Floating on Air – DK Group Receives First Order for Air Cavity System

DK Group says it has received an order to install its patented Air Cavity System (ACS) technology on a 12,580 deadweight tonne (DWT) multi purpose vessel owned by Danish shipowner and ship management company Dannebrog Group.  The order marks the first time DK Group’s patented fuel saving air lubrication technology has been installed on an international commercial vessel.

“Dannebrog Group’s retrofit of the Air Cavity System is a landmark moment for the adoption of clean technology, and specifically air lubrication, into the mainstream shipping market,” said DK Group’s Managing Director, NOah Silberschmidt.

How ACS works

The pioneering Air Cavity System creates a blanket of air bubbles around the vessel that reduces friction between the water and the vessels hull leading to fuel savings and CO2 reduction of up to 10%, depending on the vessel type and size.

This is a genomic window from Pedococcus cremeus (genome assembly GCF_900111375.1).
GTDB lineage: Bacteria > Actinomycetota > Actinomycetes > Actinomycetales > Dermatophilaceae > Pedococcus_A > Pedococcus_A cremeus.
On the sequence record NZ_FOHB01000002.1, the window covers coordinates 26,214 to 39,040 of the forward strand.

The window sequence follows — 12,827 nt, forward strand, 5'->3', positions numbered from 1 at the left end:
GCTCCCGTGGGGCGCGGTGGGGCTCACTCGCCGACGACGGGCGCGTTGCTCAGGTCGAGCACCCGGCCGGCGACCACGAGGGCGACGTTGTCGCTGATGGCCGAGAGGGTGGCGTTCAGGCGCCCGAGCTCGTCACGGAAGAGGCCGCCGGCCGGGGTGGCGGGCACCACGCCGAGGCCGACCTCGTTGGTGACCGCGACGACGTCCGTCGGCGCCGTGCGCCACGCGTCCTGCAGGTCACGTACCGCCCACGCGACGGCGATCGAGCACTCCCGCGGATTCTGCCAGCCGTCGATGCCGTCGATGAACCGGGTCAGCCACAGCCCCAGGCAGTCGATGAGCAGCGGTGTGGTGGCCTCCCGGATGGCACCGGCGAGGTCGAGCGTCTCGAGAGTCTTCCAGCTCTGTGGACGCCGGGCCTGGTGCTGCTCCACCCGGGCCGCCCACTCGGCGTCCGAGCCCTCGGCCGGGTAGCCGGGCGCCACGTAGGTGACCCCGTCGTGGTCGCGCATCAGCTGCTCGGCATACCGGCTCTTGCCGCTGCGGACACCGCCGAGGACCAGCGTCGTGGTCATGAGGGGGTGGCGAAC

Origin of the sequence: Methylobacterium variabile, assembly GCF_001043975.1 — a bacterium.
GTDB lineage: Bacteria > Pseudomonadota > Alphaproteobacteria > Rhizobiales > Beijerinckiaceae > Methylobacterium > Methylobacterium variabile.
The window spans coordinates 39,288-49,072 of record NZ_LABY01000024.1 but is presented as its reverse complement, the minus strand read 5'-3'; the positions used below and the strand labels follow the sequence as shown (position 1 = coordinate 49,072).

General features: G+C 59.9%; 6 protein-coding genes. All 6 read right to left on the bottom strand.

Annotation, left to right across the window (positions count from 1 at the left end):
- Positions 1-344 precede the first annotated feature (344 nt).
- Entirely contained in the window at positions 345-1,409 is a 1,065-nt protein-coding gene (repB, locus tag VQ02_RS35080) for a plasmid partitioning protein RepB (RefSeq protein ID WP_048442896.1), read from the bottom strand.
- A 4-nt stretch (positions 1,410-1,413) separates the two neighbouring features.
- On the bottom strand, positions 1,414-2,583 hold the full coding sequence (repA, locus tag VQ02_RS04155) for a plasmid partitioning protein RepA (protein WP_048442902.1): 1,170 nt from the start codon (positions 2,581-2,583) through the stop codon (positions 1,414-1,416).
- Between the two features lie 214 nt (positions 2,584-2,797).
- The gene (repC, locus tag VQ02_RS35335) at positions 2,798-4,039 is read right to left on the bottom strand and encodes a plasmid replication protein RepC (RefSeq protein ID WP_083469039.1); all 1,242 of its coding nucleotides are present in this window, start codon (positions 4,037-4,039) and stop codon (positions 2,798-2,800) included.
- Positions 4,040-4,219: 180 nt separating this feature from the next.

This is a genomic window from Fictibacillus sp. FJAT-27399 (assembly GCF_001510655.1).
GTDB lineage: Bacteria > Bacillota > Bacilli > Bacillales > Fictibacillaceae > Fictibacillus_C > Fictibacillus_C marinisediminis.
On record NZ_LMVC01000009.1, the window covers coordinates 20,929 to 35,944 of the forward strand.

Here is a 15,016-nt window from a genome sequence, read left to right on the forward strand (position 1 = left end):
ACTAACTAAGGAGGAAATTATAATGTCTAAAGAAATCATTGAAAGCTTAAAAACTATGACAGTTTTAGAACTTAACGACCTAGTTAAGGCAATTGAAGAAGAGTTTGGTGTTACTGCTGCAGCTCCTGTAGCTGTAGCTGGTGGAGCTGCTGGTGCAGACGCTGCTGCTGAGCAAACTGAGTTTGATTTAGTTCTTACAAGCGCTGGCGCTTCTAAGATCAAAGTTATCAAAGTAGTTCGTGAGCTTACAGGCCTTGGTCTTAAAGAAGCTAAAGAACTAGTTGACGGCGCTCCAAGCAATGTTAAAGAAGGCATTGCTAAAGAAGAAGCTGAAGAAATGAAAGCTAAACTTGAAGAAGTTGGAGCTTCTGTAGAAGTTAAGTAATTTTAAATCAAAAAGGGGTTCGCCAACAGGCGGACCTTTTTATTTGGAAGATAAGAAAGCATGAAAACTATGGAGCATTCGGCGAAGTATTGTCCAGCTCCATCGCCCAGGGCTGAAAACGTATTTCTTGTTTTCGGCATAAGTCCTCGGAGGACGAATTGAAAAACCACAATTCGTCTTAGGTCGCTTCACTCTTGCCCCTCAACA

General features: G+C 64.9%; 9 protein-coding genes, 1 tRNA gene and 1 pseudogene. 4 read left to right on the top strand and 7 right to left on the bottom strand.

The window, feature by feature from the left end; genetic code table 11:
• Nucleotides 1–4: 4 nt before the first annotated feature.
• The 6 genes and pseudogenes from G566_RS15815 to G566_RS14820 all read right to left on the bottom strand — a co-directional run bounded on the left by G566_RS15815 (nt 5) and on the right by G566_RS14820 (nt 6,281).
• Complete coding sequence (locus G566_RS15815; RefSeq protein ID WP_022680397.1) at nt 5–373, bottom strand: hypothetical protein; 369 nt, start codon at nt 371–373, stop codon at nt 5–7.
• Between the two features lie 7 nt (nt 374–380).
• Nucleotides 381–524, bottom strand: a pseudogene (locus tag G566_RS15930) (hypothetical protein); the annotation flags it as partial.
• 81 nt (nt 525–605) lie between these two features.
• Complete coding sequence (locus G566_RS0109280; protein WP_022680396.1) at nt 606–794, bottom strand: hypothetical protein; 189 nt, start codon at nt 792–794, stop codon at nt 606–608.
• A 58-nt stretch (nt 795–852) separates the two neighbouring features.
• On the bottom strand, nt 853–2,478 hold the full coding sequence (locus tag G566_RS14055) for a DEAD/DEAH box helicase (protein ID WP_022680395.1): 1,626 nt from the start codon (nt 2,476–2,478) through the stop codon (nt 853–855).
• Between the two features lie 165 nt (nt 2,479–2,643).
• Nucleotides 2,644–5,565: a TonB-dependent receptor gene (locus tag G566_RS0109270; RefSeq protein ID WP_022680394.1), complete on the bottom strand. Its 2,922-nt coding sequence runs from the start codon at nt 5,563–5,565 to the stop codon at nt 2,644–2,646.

Product Testing

DK Group says sea trials for the retrofitted 12,580 DWT multi purpose heavy lift vessel will be conducted by hydrodynamic research company HSVA and overseen by Germanischer-Lloyd, both pre and post-conversion, in order to establish and benchmark relative fuel consumption and the associated emission profile.  Installation of the system should be completed in Q3 2012, and potentially rolled out across a fleet of six sister vessels.

Target Applications

Available as a retrofit for existing vessels or for newbuilds, DK Group’s ACS system is suitable for a wide range of vessels including tankers, bulk carriers, containerships and even LNG carriers.  DK Group adds that the technology can be installed in just 14 days.

“With a mixed fleet of 17 vessels within the Dannebrog Group of companies, including ro-ro, containers, cargo, heavy lift, products and chemical tankers, today’s announcement reflects our long-held tradition of delivering for customers through innovative and sustainable solutions that meet regulations, reduce fuel consumption and decrease environmental impact,” added Dannebrog Group’s Johan Wedell-Wedellsborg.